In the wake of the crisis of 2008-09, recession, uneven recovery and the current ‘Great Instability’, social and spatial inequalities have returned to the economic and political agenda internationally. The people and places ‘left behind’ have become central to addressing the rise of economic nationalism and populism, and the legitimation crises convulsing governments across the world. The search has intensified for more ‘inclusive’ forms of economy and growth capable of sharing prosperity more widely in social and spatial terms, and reducing or ameliorating inequalities in economic and social conditions.
Yet such aspirations are bedeviled by fundamental and unresolved issues. Basic understandings, concepts and definitions are unsettled and unclear. Language and terminology are multiple with ‘equitable’, ‘fair’, ‘good’, ‘inclusive’, ‘just’ and ‘pro-poor’ labels being deployed. Theorisation of the causal relationships between more inclusive economies and growth and social and spatial inequalities are work in progress. Some progress has been made on methodologies and research designs, although much remains to be done to develop appropriate and meaningful indicators and measures.
The very aims and purpose of greater economic inclusion are unclear and debated. Is it just a matter of finding ways of connecting more people and places to the current growth model and improving the relative social and spatial distribution of prosperity? Or is a more fundamental rethink of economy needed to render it more social and equitable, participatory, sustainable and stable?
With some notable exceptions, much analysis to date has been focused on the national level, but researchers and practitioners are also increasingly focusing on the sub-national geographies of cities and city-regions. The connections of inclusive economy and growth between conventional notions of local, urban and regional development in the global North and ‘development’ in the global South are beginning to be explored.
Critiques are cross-cutting this discussion too. Some argue that inequalities are a sign of success and necessary incentive for aspiration, innovation, motivation and social mobility. Others suggest such inclusion is insufficiently radical or revolutionary and represents the latest dilution of social justice agendas and a reformist sticking plaster for the enduring problem of social and spatial inequalities in capitalism.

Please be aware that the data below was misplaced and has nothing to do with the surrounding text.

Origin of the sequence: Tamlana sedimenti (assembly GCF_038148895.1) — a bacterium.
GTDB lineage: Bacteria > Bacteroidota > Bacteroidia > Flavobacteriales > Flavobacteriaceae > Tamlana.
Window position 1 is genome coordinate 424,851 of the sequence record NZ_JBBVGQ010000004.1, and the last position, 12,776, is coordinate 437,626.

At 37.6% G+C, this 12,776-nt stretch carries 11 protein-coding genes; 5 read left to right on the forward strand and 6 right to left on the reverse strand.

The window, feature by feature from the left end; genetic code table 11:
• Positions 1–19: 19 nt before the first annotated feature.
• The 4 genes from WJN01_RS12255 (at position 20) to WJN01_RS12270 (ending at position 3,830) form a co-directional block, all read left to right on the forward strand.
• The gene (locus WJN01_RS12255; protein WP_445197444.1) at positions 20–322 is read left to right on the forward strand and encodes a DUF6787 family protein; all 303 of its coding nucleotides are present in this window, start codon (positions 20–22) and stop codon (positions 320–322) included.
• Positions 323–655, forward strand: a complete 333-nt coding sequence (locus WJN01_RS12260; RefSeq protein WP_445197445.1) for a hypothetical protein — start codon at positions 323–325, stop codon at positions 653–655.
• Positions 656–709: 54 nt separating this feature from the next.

The politics of inclusive growth and economy are in motion, and work is emerging on how these ideas are being constructed, translated, mobilised and rolled-out through policy and practice. ‘More and better jobs’ has become a policy shorthand internationally amongst inter-governmental organisations, national, regional, city and local governments. Broadly, this notion has been based on generating a combination of increased numbers of employment opportunities across age, gender, social and spatial divides with higher ‘quality’ in terms of wages, productivity, progression, terms and conditions. A degree of consensus exists around the view that the socially and spatially unequal and exclusive nature of growth is a drag on productivity and growth, and generates social costs. But less agreement is evident concerning how more socially and spatially equal and inclusive forms of growth can be addressed and delivered in policy terms.
These sessions seek to convene researchers engaged in conceptual, theoretical, empirical and policy work in this area to address these and other issues relating to ‘inclusive growth’ and ‘inclusive economies’ in both the global North and South.
|Presenter||Anne Green*, City REDI, University of Birmingham, Sharing the gains? An assessment of the links between productivity growth and wage benefits for low-paid workers in the West Midlands Paul Sissons, Coventry University, Sharing the gains? An assessment of the links between productivity growth and wage benefits for low-paid workers in the West Midlands||20|
|Presenter||Lillie Greiman*, , Spatial Disparity in Employment for Americans with Disabilities: Implications for Inclusive Economic Development. Andrew Myers, The University of Montana, Spatial Disparity in Employment for Americans with Disabilities: Implications for Inclusive Economic Development. Bryce Ward, The University of Montana, Bureau of Business and Economic Research, Spatial Disparity in Employment for Americans with Disabilities: Implications for Inclusive Economic Development. Catherine Ipsen, The University of Montana, Spatial Disparity in Employment for Americans with Disabilities: Implications for Inclusive Economic Development. Craig Ravesloot, The University of Montana, Spatial Disparity in Employment for Americans with Disabilities: Implications for Inclusive Economic Development.||20|
|Presenter||Gina K. Thornburg*, Independent Scholar-Activist, (Dis)EmpowerLA: Unreflexive Governance and the Subversion of Democracy by Local Elites and Nonlocal Capital||20|
|Presenter||David Waite*, University of Glasgow, From Platitudes to Priorities: Operationalising inclusive growth in city-region policy||20|
|Discussant||Chris Benner University of California Santa Cruz||20|
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